Since 2019, the state has spent close to $5 billion on these two approaches. Despite the boost in spending, it remains unclear whether the state will see a return. Teacher turnover remains a perennial challenge at schools serving more low-income families. As experienced teachers leave in search of less challenging classrooms, students at high-needs schools are less likely to have educators who can help close achievement gaps — seen in the persistently lower test scores among those students compared to their more affluent peers. The stakes are now higher than ever as educators work to help students recover from the academic losses they suffered during the pandemic and remote learning.

Students in Nicholas Cordova’s seventh grade history class at Sycamore Junior High School in Anaheim on May 22, 2023. (CalMatters/Lauren Justice)

Staffing is usually overseen by local school districts. But amid the ongoing teacher shortage, State Superintendent of Public Instruction Tony Thurmond said the California Department of Education has “repurposed” one existing employee to help school districts hire teachers.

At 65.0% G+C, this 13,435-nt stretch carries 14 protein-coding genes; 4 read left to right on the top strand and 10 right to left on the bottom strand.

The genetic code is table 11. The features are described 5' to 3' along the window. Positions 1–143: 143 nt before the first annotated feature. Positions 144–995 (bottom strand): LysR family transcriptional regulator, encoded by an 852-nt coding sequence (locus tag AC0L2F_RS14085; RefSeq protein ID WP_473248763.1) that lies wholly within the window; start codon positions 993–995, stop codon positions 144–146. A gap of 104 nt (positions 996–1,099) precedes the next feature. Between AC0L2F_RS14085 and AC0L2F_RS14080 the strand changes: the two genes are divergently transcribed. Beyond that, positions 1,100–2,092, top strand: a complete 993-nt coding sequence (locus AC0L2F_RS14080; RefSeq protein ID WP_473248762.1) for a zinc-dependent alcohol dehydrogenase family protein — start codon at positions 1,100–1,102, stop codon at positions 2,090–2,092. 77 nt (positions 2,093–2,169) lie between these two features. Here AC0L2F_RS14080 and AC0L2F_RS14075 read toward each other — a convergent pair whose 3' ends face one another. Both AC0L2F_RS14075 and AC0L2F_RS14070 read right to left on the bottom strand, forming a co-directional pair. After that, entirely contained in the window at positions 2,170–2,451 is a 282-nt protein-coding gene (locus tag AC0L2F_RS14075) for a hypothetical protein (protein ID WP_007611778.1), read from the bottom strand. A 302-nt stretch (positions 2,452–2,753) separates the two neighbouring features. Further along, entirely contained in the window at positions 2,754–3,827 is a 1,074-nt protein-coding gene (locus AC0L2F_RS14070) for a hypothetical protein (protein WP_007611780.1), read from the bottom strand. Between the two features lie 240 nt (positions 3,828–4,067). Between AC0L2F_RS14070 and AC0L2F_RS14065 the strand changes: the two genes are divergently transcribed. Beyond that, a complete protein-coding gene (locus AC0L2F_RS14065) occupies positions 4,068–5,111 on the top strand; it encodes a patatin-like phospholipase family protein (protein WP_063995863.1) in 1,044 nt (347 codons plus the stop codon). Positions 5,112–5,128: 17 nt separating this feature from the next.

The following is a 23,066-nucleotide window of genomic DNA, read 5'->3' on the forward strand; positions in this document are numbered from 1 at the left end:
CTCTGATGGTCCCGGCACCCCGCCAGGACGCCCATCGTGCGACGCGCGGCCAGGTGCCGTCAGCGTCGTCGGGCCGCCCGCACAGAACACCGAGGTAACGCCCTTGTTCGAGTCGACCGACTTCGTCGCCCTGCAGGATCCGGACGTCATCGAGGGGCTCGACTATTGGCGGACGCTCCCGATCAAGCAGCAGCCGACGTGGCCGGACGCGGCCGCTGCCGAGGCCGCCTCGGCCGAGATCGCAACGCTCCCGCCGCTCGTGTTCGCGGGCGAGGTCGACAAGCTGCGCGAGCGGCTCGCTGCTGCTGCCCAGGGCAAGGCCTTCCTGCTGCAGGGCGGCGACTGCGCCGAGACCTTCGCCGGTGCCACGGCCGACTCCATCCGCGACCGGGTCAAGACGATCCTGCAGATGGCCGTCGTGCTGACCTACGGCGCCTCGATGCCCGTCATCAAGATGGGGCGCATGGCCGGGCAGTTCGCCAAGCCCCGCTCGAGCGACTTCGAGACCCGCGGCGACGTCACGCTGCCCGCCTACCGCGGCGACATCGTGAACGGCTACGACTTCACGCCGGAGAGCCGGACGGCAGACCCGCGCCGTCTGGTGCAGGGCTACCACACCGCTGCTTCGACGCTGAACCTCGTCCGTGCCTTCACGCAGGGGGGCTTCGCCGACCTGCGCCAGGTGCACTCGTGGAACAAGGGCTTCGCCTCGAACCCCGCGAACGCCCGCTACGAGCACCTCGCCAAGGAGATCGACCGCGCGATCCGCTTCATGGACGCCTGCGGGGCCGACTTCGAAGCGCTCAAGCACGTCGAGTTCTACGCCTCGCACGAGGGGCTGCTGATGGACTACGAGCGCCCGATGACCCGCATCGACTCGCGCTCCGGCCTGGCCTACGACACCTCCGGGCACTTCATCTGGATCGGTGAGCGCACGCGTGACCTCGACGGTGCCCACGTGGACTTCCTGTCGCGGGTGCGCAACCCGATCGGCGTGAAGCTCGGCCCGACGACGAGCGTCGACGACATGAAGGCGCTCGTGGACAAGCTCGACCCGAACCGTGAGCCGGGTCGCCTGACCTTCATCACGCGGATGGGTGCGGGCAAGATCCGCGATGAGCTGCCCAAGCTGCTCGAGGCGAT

When he first ran for state superintendent in 2018, Thurmond said he opposed extra pay for teachers in poorer neighborhoods, disputing evidence that it would help. But in a recent interview with CalMatters, he said he would consider any evidence-based policy, especially since some districts already pay some, such as bilingual teachers, more.

“I support any idea that will support teacher retention,” Thurmond said. “We know the profession is impacted by fatigue.”

A CalMatters analysis of teacher experience data from 35 districts — adding up to 1,280 schools — across the state found that the correlation between student poverty and teacher experience is stark, especially in urban regions.

Four Years for $20,000

The Golden State Teacher Grant Program gives up to $20,000 in grants to college students earning a teaching credential. In exchange, they work in a high-poverty school for four years within eight years of obtaining their credential. The state committed $500 million over five years to funding the grants, starting in 2021. Gov. Gavin Newsom proposed injecting an additional $6 million into the program this year.